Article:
The main challenge in using of new methods for testing and counseling among particularly vulnerable populations is the adoption of strategies for their use and for immediate interventions among pregnant women. This is due to deficiencies in antenatal care, which present clear differences between regions and social classes. Nonetheless, the reduction in mother-child transmission around the world and in Brazil today represents one of the most important victories among the initiatives within the field of HIV/AIDS research and prevention.

With regard to prevention methods controlled by women, such as female condoms and vaginal microbicides, Brazilian scientific production is still modest, judging by the production in indexed journals. This probably reflects, in the case of female condoms, questions relating to the cost of their adoption (and respective assessment) on a large scale; and in the case of microbicides, ethical dilemmas and operational difficulties, which have been observed all over the world.

New techniques for data capture and management that are already in use in centers of excellence have enabled real-time monitoring of the epidemic (epidemiological surveillance and monitoring of viral resistance, among others). Nevertheless, this initiative depends on investments in infrastructure and professional capacitation.

The advances and innovations in science and technology in Brazil relating to the HIV/AIDS pandemic, as well as the scientific findings and the practical results, must be discussed within a global perspective. They must allow the establishment of parallels and contrasts in relation to initiatives being developed within other contexts, thus broadening the assessment of the UNGASS targets and forming the basis for comparative evaluations.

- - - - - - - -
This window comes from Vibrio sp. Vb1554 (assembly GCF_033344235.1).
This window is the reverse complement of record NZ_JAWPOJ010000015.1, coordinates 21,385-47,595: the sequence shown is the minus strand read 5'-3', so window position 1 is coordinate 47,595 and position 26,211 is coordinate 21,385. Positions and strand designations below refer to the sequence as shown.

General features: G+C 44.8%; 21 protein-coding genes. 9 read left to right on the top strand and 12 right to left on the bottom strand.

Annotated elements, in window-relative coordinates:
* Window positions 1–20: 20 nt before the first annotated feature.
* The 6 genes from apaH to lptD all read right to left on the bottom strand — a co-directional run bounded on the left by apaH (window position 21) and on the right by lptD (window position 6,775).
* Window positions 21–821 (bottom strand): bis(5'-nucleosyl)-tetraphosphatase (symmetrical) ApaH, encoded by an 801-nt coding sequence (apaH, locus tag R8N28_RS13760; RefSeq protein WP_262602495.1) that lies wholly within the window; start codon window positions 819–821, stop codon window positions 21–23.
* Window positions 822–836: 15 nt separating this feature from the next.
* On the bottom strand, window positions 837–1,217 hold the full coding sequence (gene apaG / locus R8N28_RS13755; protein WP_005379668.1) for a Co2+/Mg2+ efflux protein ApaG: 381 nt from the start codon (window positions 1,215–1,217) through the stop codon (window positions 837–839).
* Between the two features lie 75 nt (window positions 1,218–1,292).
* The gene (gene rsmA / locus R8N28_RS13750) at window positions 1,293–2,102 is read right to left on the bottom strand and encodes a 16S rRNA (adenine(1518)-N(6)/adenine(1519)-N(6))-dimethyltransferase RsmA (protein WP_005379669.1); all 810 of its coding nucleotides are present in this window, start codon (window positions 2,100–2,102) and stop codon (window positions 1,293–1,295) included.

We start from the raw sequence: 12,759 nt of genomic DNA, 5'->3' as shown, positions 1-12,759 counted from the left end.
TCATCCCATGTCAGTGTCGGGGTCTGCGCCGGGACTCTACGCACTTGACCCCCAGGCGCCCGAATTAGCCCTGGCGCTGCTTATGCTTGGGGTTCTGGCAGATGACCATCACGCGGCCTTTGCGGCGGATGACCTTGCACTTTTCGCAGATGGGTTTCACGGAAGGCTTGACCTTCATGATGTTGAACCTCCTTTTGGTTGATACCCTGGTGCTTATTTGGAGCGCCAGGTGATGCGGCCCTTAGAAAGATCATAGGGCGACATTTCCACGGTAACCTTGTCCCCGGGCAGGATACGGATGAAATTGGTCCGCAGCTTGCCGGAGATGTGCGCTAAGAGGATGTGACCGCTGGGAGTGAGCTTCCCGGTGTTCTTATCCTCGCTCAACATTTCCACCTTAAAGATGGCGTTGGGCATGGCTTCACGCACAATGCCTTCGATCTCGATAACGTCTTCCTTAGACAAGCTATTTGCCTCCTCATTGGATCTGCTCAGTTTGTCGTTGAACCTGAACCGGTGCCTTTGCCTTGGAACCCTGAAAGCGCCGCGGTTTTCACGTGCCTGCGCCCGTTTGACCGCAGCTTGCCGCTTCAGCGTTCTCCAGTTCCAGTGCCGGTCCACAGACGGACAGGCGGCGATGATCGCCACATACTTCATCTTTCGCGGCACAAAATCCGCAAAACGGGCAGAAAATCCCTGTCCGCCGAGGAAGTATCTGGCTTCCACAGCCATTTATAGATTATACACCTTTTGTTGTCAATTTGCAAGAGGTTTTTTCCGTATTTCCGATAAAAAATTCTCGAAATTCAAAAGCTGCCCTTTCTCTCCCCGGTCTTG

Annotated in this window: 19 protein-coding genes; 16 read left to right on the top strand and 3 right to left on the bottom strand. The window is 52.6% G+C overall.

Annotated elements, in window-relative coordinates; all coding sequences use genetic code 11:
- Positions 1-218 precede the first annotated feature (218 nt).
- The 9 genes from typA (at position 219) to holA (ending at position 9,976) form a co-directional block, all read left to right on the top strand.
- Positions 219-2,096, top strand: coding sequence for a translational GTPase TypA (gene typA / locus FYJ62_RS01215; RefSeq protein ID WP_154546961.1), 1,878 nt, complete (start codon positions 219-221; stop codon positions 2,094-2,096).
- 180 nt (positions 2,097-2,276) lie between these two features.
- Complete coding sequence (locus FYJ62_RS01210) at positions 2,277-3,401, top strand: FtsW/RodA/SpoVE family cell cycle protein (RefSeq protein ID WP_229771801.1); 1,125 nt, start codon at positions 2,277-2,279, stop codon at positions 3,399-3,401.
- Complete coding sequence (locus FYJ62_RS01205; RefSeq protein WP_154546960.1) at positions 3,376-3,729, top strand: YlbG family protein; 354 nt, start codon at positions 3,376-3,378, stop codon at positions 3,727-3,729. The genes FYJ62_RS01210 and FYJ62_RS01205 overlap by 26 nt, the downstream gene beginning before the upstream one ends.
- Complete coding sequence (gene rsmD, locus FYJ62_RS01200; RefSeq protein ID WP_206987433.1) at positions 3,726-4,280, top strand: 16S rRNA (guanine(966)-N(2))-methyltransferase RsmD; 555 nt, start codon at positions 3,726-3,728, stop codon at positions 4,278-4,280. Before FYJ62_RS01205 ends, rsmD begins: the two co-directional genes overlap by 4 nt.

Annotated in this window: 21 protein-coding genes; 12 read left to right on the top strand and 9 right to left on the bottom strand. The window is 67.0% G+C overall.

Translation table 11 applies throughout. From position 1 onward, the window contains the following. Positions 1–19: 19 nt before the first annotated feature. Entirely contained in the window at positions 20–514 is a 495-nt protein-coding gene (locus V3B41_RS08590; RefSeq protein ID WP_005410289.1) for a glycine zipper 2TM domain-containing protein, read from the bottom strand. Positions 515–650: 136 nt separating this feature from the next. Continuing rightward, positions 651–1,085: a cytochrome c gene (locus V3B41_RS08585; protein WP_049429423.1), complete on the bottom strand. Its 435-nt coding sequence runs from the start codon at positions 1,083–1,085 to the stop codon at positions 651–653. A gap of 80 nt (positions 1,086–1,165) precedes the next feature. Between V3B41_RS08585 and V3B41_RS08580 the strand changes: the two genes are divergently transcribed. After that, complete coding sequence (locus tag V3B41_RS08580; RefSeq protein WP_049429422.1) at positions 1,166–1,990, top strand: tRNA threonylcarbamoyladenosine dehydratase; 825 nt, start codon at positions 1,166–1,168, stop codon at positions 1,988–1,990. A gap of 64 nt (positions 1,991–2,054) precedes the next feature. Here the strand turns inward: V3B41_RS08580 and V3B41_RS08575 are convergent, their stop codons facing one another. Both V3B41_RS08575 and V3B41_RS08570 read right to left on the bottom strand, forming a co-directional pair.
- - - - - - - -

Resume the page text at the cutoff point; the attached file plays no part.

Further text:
Apart from the obvious differences in scale and approach between science and technology in the United States and Europe and in developing countries, Brazilian production can be seen to be concentrated in "islands of excellence". There is an urgent need to minimize the asymmetries and inequalities between the economies and societies that are and are not players within the field of Science, Technology and Innovation, and between the many unequal "Brazils" that constitute our country. The objective is not only to bring science into step with the needs of a large proportion of the world's population, but to work towards a less unequal and unjust world.


  • Correspondence:
    Francisco Inácio Bastos
    Av. Brasil, 4365 Manguinhos
    Pavilhão Haity Moussatché sala 229 (CICT)
    21040-900 Rio de Janeiro, RJ, Brasil
  • Received: 22/3/2006.

  • 1
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    Correspondence: Francisco Inácio Bastos Av. Brasil, 4365 Manguinhos Pavilhão Haity Moussatché sala 229 (CICT) 21040-900 Rio de Janeiro, RJ, Brasil E-mail: 1 World Health Organization. The 3 by 5 iniciative: treat three million people living with HIV/Aids by 2005. Disponível em [acesso em 20 jan 2006]

    Publication Dates

    • Publication in this collection
      14 Sept 2006
    • Date of issue
      Apr 2006


    • Received
      22 Mar 2006